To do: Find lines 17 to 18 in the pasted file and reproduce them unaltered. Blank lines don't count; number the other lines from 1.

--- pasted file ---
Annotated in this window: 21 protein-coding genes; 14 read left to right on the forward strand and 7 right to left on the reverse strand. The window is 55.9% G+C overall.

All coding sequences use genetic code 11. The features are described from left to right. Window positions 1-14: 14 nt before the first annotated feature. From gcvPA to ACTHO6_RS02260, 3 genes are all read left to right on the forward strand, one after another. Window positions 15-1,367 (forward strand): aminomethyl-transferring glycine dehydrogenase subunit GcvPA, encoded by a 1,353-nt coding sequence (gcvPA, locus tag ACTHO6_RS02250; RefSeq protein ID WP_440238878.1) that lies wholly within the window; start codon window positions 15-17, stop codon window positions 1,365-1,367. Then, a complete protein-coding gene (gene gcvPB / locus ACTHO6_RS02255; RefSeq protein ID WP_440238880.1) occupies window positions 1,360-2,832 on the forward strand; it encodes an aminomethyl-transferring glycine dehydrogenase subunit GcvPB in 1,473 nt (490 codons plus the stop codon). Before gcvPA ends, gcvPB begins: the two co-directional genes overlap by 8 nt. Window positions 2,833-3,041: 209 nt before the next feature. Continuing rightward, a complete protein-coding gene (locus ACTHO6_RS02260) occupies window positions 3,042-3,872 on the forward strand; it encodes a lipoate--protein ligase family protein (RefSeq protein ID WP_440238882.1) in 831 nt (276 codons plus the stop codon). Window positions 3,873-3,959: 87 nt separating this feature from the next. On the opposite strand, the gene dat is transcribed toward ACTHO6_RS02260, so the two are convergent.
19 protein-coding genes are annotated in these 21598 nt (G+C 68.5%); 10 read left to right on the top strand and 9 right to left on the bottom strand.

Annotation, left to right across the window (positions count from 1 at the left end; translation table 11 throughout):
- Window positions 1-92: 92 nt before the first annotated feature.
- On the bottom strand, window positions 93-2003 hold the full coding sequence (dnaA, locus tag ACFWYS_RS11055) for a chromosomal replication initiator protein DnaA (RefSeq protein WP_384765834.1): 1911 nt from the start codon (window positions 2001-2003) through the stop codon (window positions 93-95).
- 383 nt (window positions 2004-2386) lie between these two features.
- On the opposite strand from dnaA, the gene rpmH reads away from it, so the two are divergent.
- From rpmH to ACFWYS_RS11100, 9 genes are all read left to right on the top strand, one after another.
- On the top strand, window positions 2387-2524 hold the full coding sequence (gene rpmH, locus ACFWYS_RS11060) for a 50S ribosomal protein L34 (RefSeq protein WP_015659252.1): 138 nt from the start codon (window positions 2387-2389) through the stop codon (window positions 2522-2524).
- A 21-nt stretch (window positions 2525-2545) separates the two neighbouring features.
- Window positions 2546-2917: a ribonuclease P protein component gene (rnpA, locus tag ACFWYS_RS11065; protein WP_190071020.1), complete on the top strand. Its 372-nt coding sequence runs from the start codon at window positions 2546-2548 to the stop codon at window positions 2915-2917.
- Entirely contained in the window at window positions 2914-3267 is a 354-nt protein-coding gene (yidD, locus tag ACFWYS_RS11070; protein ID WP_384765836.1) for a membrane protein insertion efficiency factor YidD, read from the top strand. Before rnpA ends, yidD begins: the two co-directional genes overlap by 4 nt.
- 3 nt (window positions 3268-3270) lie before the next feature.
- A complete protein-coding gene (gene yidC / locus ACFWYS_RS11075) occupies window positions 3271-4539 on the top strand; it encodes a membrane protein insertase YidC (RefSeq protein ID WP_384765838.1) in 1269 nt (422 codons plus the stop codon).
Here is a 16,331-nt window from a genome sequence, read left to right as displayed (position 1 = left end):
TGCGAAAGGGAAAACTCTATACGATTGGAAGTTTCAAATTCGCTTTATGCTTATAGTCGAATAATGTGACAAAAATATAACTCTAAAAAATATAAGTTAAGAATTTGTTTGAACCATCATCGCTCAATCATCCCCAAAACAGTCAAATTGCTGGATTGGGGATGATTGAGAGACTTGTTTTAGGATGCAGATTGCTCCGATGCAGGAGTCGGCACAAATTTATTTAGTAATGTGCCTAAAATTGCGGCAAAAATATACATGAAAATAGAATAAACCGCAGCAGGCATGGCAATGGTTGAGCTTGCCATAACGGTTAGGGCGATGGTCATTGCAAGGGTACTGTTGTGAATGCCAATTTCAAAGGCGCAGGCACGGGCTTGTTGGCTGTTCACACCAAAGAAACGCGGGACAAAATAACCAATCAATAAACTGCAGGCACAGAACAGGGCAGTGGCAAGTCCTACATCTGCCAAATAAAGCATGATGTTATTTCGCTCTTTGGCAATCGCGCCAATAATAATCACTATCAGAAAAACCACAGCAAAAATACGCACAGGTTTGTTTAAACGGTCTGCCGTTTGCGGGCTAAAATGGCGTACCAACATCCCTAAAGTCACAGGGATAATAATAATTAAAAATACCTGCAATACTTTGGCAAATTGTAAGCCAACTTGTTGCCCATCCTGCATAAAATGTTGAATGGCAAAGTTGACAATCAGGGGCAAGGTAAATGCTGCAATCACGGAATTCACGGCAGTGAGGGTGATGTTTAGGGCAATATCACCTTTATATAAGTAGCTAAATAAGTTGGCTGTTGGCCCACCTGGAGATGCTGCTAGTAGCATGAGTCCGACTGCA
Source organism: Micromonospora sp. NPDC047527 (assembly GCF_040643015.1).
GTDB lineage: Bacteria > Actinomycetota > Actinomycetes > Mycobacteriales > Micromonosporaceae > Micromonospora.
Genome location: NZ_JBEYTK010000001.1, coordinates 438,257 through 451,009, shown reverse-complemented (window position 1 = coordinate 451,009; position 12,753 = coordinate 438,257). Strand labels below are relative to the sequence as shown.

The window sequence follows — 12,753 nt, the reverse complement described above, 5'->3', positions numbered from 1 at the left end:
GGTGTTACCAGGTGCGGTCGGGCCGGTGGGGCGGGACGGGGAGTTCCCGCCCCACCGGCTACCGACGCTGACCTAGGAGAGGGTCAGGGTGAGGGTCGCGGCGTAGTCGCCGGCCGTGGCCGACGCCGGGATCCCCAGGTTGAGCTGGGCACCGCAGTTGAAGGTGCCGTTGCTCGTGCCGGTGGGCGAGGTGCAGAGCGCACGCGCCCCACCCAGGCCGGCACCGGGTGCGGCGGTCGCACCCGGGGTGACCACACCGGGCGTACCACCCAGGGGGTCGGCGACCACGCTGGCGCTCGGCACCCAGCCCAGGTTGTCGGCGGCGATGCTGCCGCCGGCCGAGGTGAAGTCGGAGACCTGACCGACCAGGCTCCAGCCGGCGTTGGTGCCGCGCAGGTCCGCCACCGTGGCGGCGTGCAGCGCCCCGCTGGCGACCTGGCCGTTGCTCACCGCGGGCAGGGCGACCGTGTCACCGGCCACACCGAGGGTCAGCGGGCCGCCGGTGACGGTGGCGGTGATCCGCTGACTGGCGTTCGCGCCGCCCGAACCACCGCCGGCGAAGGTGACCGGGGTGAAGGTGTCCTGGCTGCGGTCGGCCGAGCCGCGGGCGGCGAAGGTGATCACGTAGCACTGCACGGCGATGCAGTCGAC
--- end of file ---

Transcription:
TGCGAAAGGGAAAACTCTATACGATTGGAAGTTTCAAATTCGCTTTATGCTTATAGTCGAATAATGTGACAAAAATATAACTCTAAAAAATATAAGTTAAGAATTTGTTTGAACCATCATCGCTCAATCATCCCCAAAACAGTCAAATTGCTGGATTGGGGATGATTGAGAGACTTGTTTTAGGATGCAGATTGCTCCGATGCAGGAGTCGGCACAAATTTATTTAGTAATGTGCCTAAAATTGCGGCAAAAATATACATGAAAATAGAATAAACCGCAGCAGGCATGGCAATGGTTGAGCTTGCCATAACGGTTAGGGCGATGGTCATTGCAAGGGTACTGTTGTGAATGCCAATTTCAAAGGCGCAGGCACGGGCTTGTTGGCTGTTCACACCAAAGAAACGCGGGACAAAATAACCAATCAATAAACTGCAGGCACAGAACAGGGCAGTGGCAAGTCCTACATCTGCCAAATAAAGCATGATGTTATTTCGCTCTTTGGCAATCGCGCCAATAATAATCACTATCAGAAAAACCACAGCAAAAATACGCACAGGTTTGTTTAAACGGTCTGCCGTTTGCGGGCTAAAATGGCGTACCAACATCCCTAAAGTCACAGGGATAATAATAATTAAAAATACCTGCAATACTTTGGCAAATTGTAAGCCAACTTGTTGCCCATCCTGCATAAAATGTTGAATGGCAAAGTTGACAATCAGGGGCAAGGTAAATGCTGCAATCACGGAATTCACGGCAGTGAGGGTGATGTTTAGGGCAATATCACCTTTATATAAGTAGCTAAATAAGTTGGCTGTTGGCCCACCTGGAGATGCTGCTAGTAGCATGAGTCCGACTGCA
Source organism: Micromonospora sp. NPDC047527 (assembly GCF_040643015.1).